The Virunga Landscape in east Africa comprises three contiguous protected areas across three countries, including Democratic Republic of Congo, Uganda and Rwanda. It is a protected, biodiverse ecological region home to endangered species, such as the mountain gorilla, but some people still poach, hunt and illegally access resources in the park. A new study by researchers from the Penn State College of Health and Human Development sheds light on motivations for why people participate in or refrain from illegal forest activity within protected parks.

The team, led by Assistant Professor of Recreation, Park and Tourism Management Edwin Sabuhoro, found that improved life satisfaction significantly reduces livelihood-based illegal forest use, whereas traditional values and cultural practices significantly increase illegal forest use for livelihood needs.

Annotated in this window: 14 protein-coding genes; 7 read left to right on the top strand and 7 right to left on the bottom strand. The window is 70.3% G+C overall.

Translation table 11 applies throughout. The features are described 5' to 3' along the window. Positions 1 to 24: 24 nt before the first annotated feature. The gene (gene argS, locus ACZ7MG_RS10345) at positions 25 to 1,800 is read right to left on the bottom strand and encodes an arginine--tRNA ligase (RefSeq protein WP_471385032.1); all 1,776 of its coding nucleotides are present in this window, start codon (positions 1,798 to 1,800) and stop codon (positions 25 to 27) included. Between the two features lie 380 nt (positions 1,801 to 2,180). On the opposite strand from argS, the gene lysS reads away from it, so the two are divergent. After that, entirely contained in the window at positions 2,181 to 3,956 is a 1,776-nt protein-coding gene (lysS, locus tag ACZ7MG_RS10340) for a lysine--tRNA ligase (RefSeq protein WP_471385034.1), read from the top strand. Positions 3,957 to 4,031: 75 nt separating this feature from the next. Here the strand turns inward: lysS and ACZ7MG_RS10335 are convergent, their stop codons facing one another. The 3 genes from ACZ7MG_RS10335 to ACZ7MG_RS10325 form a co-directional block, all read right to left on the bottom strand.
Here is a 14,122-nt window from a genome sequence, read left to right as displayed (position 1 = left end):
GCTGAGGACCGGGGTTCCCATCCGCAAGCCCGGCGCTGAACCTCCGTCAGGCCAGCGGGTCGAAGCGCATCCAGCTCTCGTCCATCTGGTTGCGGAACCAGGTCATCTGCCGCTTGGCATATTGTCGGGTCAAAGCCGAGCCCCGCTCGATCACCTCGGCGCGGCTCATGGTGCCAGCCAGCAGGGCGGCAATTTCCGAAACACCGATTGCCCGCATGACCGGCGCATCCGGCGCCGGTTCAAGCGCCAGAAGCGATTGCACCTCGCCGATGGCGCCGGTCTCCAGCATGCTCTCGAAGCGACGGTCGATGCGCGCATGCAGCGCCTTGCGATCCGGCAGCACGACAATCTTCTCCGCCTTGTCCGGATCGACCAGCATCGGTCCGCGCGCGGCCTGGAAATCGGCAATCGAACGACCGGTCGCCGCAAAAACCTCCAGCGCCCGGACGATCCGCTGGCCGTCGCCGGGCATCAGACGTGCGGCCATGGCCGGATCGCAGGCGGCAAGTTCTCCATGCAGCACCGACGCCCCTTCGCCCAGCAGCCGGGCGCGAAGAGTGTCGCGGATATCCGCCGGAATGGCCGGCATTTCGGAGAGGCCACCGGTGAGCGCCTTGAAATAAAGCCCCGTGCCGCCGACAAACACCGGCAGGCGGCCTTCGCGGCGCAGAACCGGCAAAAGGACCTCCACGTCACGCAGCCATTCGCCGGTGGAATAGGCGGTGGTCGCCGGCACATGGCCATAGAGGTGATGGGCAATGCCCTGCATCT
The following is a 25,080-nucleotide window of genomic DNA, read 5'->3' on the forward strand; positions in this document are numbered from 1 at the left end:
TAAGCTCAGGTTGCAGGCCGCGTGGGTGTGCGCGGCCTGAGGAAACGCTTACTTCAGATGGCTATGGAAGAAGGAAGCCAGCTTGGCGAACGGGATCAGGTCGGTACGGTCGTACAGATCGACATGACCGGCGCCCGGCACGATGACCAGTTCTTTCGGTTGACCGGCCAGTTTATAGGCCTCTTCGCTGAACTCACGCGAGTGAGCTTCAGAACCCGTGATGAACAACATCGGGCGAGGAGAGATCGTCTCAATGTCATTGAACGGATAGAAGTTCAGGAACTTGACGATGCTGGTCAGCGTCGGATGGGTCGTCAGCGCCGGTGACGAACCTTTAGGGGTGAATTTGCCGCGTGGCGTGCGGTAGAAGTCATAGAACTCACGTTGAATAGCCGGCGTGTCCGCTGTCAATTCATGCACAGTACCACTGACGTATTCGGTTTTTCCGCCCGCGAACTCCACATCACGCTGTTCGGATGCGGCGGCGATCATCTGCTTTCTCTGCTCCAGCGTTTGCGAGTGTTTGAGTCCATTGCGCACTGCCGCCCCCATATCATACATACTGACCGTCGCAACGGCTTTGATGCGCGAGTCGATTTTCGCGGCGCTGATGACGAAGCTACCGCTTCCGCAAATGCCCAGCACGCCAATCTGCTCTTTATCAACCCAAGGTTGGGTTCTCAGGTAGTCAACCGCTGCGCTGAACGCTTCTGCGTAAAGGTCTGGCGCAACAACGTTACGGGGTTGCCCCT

The researchers published their work in the journal Forests.

Read more: Improved life satisfaction may decrease illegal forest use in protected areas | Penn State University (